German Government Drinks to the Greatness of Linux
It's been nearly a month since the strains of the 175th Oktoberfest died down, but the reasons to celebrate live on. Behind the scenes at the Auswärtiges Amt (Foreign Office), the diplomats are toasting freedom — not with beer, but Open Source software.
The German Government — at all levels — has been a leader in adopting Open Source software for quite some time. The Bundesministerium des Innern (Ministry of the Interior) partnered with IBM to offer Linux systems to security forces in 2002, while in 2005, the state of Lower Saxony loaded up Red Hat Enterprise Linux to the tune of 11,000 boxen. The City of Munich opted to take its systems out of the proprietary loop in 2003, and despite delays, began its implementation in 2006.
Now the Foreign Ministry's former IT head, Rolf Schuster — now a diplomat at the German Embassy in Madrid — reveals that the Foreign Ministry has rolled out Linux desktops to half of the 230 German consulates and embassies worldwide, and that it plans to have the remaining sites converted by mid-2009. A grand total of 11,000 desktops are involved in the switch, which has been ongoing since 2004 — the move came after a three-year transition of back-end systems to Open Source software was successfully completed. Schuster said that the reduction in cost — a 66% savings over the average for other ministries — was the primary motivation for the change, though other agencies have cited increased security as a prime selling point.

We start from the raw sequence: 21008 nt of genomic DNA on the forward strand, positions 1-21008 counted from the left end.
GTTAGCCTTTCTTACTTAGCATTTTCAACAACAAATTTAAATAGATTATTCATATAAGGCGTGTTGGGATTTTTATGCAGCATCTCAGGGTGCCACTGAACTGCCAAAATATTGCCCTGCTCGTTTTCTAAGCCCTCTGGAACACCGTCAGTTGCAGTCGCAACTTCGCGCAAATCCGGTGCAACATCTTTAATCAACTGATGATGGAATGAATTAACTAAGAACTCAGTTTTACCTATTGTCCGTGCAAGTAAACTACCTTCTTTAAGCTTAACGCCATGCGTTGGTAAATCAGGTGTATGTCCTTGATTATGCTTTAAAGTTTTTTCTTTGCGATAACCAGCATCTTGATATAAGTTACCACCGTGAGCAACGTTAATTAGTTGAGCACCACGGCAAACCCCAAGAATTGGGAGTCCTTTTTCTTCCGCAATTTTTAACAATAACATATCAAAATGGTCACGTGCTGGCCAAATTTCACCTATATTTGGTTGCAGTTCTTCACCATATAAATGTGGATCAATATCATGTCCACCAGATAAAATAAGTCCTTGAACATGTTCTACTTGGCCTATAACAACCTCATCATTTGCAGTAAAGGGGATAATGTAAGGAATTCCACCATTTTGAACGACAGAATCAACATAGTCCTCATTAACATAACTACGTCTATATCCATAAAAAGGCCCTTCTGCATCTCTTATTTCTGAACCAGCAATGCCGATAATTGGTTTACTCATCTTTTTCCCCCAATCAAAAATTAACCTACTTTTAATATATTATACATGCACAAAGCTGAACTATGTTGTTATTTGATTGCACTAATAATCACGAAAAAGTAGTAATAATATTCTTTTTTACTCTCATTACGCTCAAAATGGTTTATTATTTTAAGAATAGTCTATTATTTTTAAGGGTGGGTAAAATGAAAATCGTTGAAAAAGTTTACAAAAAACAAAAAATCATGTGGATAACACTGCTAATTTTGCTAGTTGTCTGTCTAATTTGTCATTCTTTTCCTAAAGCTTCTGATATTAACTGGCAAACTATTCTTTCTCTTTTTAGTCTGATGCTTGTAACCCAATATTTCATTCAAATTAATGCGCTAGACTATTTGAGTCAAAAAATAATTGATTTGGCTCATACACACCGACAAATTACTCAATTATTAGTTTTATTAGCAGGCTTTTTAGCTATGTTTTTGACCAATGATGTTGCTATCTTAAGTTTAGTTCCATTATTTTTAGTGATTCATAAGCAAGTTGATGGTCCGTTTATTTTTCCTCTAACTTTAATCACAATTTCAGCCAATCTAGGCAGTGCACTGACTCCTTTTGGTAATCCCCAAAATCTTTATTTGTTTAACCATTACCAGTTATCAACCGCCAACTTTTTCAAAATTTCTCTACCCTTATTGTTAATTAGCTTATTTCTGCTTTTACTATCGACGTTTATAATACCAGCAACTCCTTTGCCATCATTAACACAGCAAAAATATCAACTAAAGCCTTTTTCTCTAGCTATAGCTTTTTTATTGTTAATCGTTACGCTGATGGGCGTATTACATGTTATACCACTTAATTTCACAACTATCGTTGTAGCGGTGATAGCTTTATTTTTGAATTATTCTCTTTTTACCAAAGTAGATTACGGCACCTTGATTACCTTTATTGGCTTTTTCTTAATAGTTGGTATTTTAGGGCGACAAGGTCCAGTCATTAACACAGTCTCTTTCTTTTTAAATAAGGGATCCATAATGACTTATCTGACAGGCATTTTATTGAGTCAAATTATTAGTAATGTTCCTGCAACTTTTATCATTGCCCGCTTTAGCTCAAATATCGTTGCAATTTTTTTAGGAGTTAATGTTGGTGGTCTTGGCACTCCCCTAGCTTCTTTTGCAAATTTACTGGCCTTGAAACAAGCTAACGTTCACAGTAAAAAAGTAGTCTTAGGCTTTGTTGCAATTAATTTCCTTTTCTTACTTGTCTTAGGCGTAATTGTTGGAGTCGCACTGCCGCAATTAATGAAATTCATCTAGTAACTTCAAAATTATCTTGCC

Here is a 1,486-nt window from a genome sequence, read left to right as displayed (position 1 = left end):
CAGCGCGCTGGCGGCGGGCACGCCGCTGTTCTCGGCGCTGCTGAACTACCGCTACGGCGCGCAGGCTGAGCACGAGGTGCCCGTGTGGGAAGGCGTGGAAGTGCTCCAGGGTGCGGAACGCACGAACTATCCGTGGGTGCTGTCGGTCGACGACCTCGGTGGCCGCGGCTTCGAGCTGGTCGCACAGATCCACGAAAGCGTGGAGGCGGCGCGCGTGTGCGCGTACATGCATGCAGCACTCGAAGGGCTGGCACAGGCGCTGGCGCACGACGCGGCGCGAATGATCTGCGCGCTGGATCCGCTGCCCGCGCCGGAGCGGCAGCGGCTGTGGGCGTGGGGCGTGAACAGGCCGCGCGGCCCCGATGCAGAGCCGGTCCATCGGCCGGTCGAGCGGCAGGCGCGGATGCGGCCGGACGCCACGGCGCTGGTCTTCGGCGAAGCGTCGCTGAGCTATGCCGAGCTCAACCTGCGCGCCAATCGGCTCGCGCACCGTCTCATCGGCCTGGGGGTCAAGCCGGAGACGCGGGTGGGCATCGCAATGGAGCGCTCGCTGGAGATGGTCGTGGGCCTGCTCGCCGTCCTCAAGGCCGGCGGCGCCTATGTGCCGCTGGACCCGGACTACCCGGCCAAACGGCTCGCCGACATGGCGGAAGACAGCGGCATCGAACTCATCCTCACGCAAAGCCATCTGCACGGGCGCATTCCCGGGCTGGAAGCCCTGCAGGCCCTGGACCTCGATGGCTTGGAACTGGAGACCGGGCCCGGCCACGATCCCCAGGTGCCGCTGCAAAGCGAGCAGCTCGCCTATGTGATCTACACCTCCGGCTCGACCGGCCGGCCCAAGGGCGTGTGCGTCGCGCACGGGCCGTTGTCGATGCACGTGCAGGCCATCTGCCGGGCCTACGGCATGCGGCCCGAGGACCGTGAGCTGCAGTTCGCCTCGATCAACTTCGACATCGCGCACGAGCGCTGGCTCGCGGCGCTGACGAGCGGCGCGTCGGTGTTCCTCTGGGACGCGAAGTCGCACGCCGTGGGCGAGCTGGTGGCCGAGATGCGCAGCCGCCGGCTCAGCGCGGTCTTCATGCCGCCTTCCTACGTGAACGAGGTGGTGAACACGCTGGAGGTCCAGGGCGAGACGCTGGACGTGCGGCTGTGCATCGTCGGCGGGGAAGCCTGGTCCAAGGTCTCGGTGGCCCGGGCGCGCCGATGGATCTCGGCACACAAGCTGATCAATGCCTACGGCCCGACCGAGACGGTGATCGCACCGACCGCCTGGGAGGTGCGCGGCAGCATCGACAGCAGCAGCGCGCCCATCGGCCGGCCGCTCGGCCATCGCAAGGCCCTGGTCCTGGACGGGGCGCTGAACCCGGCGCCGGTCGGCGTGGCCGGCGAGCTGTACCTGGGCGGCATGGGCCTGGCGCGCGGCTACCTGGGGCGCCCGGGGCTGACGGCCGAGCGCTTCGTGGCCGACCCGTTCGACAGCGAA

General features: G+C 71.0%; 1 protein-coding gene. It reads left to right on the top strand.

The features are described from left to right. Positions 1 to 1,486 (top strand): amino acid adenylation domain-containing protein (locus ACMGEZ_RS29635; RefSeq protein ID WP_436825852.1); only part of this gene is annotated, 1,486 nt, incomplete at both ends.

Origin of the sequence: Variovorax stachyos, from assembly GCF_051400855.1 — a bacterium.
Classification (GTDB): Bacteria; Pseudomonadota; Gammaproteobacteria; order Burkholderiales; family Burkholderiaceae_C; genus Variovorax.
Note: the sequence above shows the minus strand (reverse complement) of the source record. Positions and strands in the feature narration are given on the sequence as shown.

Perhaps unsurprisingly, the greatest difficulty in the implementation was the proverbial "problem between keyboard and chair": convincing the Ministry's 200 IT workers that the change made sense. Apparently, though, a swift sashay through Linux and Apache was all it took to bring them on board.
Justin Ryan is a Contributing Editor for Linux Journal.
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